Lanterns on the Lake @ The Lexington, London 22.11.11

Literally everyone is here. Not an age, creed or persuasion isn't spoken for. The Pattern Theory set the scene brilliantly, and as the violins and numerous apparatus are sound checked the crowd waits, anxiously creeping closer to the stage.

Nov 22nd, 2011 at The Lexington, London / By Nate Selby
Lanterns on the Lake On come the night’s heroes and the ever-popular single ‘Lungs Quicken’ holds the anticipation in limbo until a surge of distortion releases the audience into a spiral of atmospheric melancholy. The congregation, now vaguely trance like, are then treated to ‘If I've Been Unkind’ which leaves not a face in the building unsmiling.

Lanterns on the Lake are able to sound akin to folk music everywhere while bringing a very distinctive alternative rock vibe and feeling whilst never shying away from an electronic twist. Imagine the child of Iron and Wine and Explosions in the Sky with Massive Attack as an occasional baby sitter.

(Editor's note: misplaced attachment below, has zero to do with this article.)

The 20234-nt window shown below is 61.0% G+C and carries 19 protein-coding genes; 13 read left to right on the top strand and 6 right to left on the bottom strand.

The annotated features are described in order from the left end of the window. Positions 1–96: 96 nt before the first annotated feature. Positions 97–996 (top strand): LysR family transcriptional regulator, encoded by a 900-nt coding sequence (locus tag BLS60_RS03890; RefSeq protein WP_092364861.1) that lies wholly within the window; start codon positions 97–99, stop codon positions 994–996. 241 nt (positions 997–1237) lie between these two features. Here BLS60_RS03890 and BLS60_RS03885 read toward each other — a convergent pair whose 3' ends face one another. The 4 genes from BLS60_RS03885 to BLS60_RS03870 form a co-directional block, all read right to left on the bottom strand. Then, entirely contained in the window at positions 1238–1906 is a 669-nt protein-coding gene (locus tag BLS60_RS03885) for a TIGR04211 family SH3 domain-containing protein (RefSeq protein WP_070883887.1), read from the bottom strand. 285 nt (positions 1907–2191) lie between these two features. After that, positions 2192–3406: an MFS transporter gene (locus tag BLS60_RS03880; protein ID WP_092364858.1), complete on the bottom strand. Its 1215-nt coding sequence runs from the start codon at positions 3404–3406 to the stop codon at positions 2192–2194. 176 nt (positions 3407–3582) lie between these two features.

The band is constantly switching instruments. At other shows this would be a sure sign for the crowd to break into mindless chatter, but tonight there is only patient excepting silence. These onlookers are remarkably loyal, knowing every pause, every rise and fall in every song.

Disbelief grew to new heights as guitarist/producer Paul Gregory reaches for a violin bow. The band are clearly open to experimentation, at one stage there are two guitarists on the one drum kit while the drummer fraternises with a keyboard.

One thing is made clear by the band. They are genuinely grateful for the opportunity to play for these people in this setting and truly it shows. Throughout the night constantly thanking and asserting that "this is a gig we've been looking to for a long time." The feeling is at least mutual if not reciprocated ten fold.

The band take to the stage for a slightly embarrassed encore, apologizing for the overused cliché, but they’ve earned it tonight by far. ‘I’m Not Going Back To The Harbor’ brings the night to a close, and as the contents of The Lexington stagger bewilderedly through the doors, they are handed leaflets for the next Lanterns on the Lake show. You should be there.